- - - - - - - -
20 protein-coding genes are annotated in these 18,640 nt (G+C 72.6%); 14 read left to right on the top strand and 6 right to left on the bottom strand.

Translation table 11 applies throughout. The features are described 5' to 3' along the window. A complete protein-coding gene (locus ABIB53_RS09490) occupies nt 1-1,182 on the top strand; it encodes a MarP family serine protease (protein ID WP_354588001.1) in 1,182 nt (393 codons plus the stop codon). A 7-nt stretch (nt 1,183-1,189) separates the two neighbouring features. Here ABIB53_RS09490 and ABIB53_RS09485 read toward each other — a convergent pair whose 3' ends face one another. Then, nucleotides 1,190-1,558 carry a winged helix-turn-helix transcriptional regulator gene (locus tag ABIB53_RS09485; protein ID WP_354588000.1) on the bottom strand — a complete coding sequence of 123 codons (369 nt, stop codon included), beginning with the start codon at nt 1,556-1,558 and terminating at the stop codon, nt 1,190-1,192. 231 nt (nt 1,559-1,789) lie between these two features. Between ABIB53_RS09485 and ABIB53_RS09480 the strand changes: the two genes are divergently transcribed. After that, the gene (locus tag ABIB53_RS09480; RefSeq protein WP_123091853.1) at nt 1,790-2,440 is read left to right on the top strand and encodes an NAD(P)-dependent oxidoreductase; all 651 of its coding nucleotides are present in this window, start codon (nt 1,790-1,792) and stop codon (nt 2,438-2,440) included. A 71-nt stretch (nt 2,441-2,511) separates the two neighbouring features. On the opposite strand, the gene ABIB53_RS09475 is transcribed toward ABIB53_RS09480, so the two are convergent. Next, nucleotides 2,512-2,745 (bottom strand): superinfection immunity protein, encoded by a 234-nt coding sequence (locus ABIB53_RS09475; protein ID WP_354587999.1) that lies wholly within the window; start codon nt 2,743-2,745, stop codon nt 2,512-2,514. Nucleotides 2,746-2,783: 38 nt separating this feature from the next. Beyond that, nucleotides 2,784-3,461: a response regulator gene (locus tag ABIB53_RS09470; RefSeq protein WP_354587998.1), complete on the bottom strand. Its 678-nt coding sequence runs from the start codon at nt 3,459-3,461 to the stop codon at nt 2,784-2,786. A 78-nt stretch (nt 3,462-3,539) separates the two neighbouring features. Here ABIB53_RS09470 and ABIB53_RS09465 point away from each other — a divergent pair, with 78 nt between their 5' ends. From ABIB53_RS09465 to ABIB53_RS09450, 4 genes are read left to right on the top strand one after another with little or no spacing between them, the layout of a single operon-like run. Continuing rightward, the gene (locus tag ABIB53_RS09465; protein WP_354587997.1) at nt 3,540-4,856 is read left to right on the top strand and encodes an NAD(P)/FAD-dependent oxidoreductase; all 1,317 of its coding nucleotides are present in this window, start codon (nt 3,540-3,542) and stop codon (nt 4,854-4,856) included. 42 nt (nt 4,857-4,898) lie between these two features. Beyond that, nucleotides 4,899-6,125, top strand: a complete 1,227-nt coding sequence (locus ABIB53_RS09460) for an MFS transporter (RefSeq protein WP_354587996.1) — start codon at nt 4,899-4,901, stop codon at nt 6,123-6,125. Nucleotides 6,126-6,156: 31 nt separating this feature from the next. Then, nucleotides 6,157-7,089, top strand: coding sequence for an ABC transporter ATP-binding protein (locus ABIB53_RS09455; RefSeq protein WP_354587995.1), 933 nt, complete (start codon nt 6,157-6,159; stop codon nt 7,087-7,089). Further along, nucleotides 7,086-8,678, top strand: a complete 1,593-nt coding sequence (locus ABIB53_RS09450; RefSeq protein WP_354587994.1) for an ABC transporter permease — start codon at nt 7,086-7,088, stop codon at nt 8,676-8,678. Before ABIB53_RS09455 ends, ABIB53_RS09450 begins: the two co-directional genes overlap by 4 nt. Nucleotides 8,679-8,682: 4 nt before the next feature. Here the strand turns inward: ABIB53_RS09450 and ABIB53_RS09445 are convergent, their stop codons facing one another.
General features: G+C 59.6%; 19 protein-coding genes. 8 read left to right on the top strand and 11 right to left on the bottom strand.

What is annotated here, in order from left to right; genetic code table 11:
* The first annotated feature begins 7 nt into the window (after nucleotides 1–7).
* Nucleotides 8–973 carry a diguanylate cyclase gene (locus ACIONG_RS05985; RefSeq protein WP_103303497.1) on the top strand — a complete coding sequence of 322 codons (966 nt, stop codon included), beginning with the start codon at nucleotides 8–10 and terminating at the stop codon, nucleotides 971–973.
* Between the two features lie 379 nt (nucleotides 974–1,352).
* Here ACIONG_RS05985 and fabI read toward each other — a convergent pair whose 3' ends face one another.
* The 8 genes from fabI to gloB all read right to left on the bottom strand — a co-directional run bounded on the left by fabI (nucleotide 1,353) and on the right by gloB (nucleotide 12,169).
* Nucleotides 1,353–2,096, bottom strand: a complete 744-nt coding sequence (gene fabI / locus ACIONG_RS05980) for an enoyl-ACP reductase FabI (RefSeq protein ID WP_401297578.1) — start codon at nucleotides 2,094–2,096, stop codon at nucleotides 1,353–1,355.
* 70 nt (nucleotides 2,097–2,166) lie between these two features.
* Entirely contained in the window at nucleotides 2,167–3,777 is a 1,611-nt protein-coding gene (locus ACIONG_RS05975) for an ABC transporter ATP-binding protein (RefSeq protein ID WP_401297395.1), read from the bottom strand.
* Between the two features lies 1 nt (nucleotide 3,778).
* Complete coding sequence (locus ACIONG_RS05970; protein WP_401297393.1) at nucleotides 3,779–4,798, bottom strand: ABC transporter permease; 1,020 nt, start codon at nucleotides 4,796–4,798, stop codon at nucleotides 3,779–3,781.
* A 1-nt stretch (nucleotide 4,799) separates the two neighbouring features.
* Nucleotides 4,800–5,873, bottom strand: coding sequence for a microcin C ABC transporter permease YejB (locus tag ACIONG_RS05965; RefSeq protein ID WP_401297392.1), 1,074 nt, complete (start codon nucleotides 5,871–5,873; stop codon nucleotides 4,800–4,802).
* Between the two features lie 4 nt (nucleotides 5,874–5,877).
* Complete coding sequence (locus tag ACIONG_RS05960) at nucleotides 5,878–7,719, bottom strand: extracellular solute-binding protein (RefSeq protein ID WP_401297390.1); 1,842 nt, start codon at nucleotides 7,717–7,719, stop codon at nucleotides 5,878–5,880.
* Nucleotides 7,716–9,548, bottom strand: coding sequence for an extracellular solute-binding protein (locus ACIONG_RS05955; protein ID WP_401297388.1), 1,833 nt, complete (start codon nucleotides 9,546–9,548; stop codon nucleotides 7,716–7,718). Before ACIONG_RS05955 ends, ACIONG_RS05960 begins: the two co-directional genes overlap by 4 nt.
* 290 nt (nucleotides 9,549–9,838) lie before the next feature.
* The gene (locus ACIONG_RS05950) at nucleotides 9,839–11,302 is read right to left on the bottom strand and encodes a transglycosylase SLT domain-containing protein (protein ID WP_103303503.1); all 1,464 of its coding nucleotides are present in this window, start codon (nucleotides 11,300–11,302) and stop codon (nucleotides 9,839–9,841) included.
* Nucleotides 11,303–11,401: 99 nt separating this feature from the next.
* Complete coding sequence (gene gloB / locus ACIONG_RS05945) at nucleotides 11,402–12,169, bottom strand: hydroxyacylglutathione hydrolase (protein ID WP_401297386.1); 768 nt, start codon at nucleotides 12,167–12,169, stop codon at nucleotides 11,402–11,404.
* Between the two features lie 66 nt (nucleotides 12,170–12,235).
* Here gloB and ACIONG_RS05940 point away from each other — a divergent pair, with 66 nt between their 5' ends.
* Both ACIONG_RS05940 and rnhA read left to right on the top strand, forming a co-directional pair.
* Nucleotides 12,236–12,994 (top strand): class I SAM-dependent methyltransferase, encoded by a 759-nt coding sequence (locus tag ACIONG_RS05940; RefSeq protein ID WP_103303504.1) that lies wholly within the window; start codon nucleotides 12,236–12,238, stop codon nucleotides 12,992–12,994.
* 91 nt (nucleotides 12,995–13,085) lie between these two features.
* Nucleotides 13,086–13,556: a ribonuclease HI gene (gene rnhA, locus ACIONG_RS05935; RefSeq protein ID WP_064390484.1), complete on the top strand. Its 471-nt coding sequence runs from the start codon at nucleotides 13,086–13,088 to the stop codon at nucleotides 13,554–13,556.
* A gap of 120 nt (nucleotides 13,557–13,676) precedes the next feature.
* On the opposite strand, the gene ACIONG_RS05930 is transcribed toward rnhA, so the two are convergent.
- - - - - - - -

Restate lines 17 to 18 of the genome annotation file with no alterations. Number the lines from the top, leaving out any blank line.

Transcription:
* Between the two features lie 4 nt (nucleotides 5,874–5,877).
* Complete coding sequence (locus tag ACIONG_RS05960) at nucleotides 5,878–7,719, bottom strand: extracellular solute-binding protein (RefSeq protein ID WP_401297390.1); 1,842 nt, start codon at nucleotides 7,717–7,719, stop codon at nucleotides 5,878–5,880.